I didn’t watch Stand Up To Cancer last night. There was no way I would have been able to, without shattering.
You don’t have to be diagnosed with cancer for it to ruin your life. You don’t have to contract a form of the disease yourself to suffer with it. Cancer will affect everyone, at some point in their life. Even just by knowing me, and understanding the influence that the loss of my Nan had on my life today, is one way of being affected.
In eight days time, a week tomorrow, it will have been a year since Bridge passed away. It’ll have been twelve months since I lost my best friend. Three hundred and sixty five days, 525,600 minutes since she gave up in her battle with cancers.
When Nan died, and when I stood up and spoke at her funeral a few days later, I promised myself that she’d never be forgotten – it’s easy to lose touch with someone who is very much alive, it is far more difficult to preserve the memory of somebody who has left. I shared a large part of my soul with people close to me – Katie Ford, Emily Tapp, and more recently, Sarah Sharp – but mostly, with Kimberley Aldridge.
Kimberley lost her niece, Myley, to retinoblastoma – a rare form of eye cancer in children. I learned the story of what a beautiful child Myley was, and what a journey Kimberley and her family went upon in losing her. It was heartbreaking. Kimberley introduced me to CHECT – The Childhood Eye Cancer Trust – a charity that works to promote awareness of this particular form of cancer. After months of lengthy planning and preparation, I sat in an eighteenth-century Georgian ballroom in Leicester, surrounded by friends, colleagues and my beautiful girlfriend, and gave clearance to my Stage Manager and Master of Ceremonies to introduce the Chief Executive of CHECT, Joy Felgate, to speak at our Masquerade Ball.
Our Masquerade Ball was perfect. Kimberley and I shared our stories with 80 of our closest friends and family, and many more through outreach on the radio and in the local press. We held a brilliant night, well received by everyone, and it was an honour to Stand Up To Cancer by sharing our sad stories in a positive way.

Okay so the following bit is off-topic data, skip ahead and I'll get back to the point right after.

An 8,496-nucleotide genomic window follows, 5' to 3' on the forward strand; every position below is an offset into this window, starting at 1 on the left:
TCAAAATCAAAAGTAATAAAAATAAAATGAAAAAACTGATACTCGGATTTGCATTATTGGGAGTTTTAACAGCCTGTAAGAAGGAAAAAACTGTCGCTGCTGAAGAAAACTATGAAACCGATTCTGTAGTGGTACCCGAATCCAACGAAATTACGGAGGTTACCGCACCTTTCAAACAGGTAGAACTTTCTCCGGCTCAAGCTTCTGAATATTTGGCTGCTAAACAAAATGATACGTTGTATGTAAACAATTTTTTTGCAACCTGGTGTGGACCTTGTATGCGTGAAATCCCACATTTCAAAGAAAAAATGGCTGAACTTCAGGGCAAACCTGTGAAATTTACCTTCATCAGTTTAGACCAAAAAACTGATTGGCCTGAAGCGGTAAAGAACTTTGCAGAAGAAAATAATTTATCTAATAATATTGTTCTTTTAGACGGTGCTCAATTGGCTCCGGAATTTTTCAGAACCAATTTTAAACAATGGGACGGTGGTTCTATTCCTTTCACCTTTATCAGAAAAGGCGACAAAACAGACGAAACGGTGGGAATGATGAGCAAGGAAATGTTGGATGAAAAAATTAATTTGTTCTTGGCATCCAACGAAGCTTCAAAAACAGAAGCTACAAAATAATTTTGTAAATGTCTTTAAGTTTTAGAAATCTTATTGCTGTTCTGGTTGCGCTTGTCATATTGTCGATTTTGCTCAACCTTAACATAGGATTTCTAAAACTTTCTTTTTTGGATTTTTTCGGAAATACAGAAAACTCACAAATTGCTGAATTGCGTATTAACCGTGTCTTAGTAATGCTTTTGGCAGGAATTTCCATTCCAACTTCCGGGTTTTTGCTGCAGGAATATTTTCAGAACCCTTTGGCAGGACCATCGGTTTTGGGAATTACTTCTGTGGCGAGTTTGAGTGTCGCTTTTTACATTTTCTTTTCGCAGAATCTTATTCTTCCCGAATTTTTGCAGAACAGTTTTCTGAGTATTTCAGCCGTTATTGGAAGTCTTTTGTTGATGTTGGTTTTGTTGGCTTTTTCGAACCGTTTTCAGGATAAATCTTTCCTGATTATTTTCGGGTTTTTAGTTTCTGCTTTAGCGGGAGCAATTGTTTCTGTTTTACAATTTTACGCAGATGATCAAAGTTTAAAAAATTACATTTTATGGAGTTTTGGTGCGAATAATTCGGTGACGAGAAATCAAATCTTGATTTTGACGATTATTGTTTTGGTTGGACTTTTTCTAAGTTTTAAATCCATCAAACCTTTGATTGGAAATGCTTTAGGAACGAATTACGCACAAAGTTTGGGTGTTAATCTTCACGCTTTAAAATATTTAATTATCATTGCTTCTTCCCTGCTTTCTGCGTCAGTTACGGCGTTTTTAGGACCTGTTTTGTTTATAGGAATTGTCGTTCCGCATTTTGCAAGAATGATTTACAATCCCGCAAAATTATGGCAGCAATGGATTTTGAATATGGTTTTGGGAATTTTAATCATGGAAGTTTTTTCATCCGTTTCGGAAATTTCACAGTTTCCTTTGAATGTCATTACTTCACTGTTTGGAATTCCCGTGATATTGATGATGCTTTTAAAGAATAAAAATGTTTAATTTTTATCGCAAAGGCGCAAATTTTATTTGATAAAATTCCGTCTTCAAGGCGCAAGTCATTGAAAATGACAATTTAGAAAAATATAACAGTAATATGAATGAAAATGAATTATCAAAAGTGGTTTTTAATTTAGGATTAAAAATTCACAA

I’ll always be fairly open about my Nan. There are few people I trust with the little memories, sure, but everything she was is for the world to see. She was loving, kind, friendly, caring. She had a wicked sense of humour, was always very honest and loyal. She made the best tea, and cooked the best food, and cakes – to die for! She has blessed me with so many qualities of myself today – not least my passions for music, literature, culture, Ireland, tea and soda bread – warm if you please.
Standing Up To Cancer isn’t about big TV shows. They might raise awareness for one night, or maybe a month, but there’s not a single day that has passed in the last 357 where I’ve not missed the best friend whom cancer took from us. I’m not ashamed to say there have been tears quite regularly – nearly one year on, I still don’t understand why she had to go. But in that year I have done incredible things, been blessed with incredible luck and became close to certain incredible people who will be with me for the rest of my life.
Standing Up To Cancer is about never forgetting. Never stopping the fight. Never giving up and accepting it as a thing that happens. We lost Bridget, and we lost Myley, and we lose millions of other beautiful people every year for whom we must always Stand Up. We must always fight. We must always support the work of the astounding scientist who are devoting their careers to finding new ways to treat this, so people younger like Myley and older like Nan don’t have to fly away to heaven, and don’t suffer in the terrible way that they did.
Cancer does not take one life – it changes many. We – the many – are the strength that can support the drive to treat it. It’s a strength I didn’t know I had, until I hurt me. I hope you never have to suffer in that, but if you do, or you have, you’ll understand.
Rest in Peace, Myley Star Aldridge.
Rest in Peace, Bridget Marie Yeomans.